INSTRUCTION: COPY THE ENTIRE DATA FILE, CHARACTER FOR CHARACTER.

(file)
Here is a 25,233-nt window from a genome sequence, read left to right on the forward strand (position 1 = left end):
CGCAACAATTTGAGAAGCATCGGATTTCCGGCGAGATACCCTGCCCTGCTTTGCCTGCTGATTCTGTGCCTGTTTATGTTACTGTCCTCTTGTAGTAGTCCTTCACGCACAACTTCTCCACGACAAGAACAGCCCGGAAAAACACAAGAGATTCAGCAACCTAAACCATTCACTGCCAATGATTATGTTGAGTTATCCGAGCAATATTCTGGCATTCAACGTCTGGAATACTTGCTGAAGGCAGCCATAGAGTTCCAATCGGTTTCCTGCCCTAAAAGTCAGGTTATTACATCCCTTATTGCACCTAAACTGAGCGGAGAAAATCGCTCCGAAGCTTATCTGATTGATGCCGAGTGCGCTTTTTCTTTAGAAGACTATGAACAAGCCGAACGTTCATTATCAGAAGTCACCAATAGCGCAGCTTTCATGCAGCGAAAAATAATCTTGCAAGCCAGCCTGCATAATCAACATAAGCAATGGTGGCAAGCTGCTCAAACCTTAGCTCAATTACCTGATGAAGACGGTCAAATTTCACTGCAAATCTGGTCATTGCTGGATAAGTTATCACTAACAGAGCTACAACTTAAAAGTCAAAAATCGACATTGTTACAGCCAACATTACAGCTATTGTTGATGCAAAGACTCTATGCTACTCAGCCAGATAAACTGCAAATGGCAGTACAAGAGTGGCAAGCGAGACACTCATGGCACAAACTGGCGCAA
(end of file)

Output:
Here is a 25,233-nt window from a genome sequence, read left to right on the forward strand (position 1 = left end):
CGCAACAATTTGAGAAGCATCGGATTTCCGGCGAGATACCCTGCCCTGCTTTGCCTGCTGATTCTGTGCCTGTTTATGTTACTGTCCTCTTGTAGTAGTCCTTCACGCACAACTTCTCCACGACAAGAACAGCCCGGAAAAACACAAGAGATTCAGCAACCTAAACCATTCACTGCCAATGATTATGTTGAGTTATCCGAGCAATATTCTGGCATTCAACGTCTGGAATACTTGCTGAAGGCAGCCATAGAGTTCCAATCGGTTTCCTGCCCTAAAAGTCAGGTTATTACATCCCTTATTGCACCTAAACTGAGCGGAGAAAATCGCTCCGAAGCTTATCTGATTGATGCCGAGTGCGCTTTTTCTTTAGAAGACTATGAACAAGCCGAACGTTCATTATCAGAAGTCACCAATAGCGCAGCTTTCATGCAGCGAAAAATAATCTTGCAAGCCAGCCTGCATAATCAACATAAGCAATGGTGGCAAGCTGCTCAAACCTTAGCTCAATTACCTGATGAAGACGGTCAAATTTCACTGCAAATCTGGTCATTGCTGGATAAGTTATCACTAACAGAGCTACAACTTAAAAGTCAAAAATCGACATTGTTACAGCCAACATTACAGCTATTGTTGATGCAAAGACTCTATGCTACTCAGCCAGATAAACTGCAAATGGCAGTACAAGAGTGGCAAGCGAGACACTCATGGCACAAACTGGCGCAA